Here is an official cover and a half (the reverse of the envelope) from Rangoon in April and June of 1951. Both are printed envelopes with “On State Service” replacing the old “OHMS” heading, so printed after independence, and both on the backs of pieces of maps. That on the full envelope (opened out here) shows a small patch of Karen State, curiously enough.

Postscript – Mike Whittaker writes: “I have two covers made from maps. One is a 1948 home-made newspaper wrapper from Rangoon University to London made from a map of an area of Siam (sic) by 12th Army Survey HQ, September 1945 and the other is an official cover from Taunggyi to New York, 1951 and made from a map of the Migyaunglaung area of Tenasserim.”

Here are Mike’s covers, inside and outside. The official envelope (below) is a match for mine.

Dating the peacocks

The late Gerald Davis was fond of saying that he had never seen a genuine commercially used Burma Independence Army peacock overprint on cover in his sixty years of collecting Burma. I don’t think I had either – until this emerged recently online, offered and (as far as I know) unsold at the somewhat optimistic starting price of $1250.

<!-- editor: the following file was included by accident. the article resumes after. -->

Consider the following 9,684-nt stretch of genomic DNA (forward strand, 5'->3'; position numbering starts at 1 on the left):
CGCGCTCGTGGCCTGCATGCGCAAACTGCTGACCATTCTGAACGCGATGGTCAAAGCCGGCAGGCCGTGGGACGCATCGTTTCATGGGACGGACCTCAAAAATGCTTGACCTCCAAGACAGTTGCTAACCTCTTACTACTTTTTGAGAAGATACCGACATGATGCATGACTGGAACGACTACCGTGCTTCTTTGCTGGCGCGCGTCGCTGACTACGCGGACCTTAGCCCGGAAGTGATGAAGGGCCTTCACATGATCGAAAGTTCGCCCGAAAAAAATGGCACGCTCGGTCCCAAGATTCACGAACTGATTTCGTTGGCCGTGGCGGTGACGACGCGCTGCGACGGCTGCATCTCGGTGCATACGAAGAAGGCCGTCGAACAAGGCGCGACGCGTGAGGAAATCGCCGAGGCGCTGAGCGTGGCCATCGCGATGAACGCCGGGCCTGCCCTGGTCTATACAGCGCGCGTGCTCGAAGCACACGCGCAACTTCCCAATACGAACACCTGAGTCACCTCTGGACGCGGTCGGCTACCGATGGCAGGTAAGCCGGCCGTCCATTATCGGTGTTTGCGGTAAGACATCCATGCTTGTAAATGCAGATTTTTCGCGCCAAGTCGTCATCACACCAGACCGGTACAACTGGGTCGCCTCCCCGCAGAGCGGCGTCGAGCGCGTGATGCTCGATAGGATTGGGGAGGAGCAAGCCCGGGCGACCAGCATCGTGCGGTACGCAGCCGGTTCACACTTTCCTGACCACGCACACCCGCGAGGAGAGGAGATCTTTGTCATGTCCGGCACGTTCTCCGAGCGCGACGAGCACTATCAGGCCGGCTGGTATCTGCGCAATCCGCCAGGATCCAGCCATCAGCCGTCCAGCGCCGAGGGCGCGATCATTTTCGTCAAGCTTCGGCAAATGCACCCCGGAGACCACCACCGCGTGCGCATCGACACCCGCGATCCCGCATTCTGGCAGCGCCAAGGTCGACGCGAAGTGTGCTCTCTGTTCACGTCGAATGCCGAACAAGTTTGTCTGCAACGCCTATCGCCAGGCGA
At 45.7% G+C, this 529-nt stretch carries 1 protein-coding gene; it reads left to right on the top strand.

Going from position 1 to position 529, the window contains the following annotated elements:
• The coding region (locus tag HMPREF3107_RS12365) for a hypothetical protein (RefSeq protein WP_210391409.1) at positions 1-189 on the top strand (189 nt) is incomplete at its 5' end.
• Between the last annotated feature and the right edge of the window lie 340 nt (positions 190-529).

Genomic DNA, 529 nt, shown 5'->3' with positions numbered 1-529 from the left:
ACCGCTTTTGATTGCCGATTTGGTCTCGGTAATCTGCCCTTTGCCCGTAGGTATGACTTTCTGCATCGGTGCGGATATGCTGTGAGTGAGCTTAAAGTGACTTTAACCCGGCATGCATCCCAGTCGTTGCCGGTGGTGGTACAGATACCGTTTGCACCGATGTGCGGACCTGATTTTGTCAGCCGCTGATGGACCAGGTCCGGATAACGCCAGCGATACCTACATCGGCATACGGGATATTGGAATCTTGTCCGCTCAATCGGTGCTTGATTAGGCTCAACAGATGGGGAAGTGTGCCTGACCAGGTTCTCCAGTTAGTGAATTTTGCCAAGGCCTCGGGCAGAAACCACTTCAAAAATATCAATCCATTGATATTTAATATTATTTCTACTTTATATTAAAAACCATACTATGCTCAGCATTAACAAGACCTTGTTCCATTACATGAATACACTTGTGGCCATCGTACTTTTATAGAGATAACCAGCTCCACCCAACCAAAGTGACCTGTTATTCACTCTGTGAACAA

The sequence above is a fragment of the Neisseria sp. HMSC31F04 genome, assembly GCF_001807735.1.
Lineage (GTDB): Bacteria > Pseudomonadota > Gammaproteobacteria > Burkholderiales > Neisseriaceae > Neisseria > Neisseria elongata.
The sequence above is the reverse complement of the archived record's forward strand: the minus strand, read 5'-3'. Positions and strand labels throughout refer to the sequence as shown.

It’s only a scruffy Chettiar cover of course, from Lemyethna near Henzada to Athegyi in Bassein in August 1942, so at the late end of the peacock period. The cancel on the Henzada 1 anna stamp is almost impossible to read; the top line shows “5” for 5 pm, and the lower line starts with a “2”, so apparently 20-something of July. Next, the cover picked up a transit mark from Set 3 of TPO R-30 (Out), the Letpadan to Bassein section of the railway. But here the empty bar was pencilled in with the date in Burmese numerals and in the Burmese calendar: 2 – 5 – 04. This is the second day of the fifth month (second month of Waso), 1304 Burmese Era, which equates to 29 July. It then took another two weeks to reach Athegyi on 14th August, the postal clerk writing that date neatly in the empty date bar in the English calendar.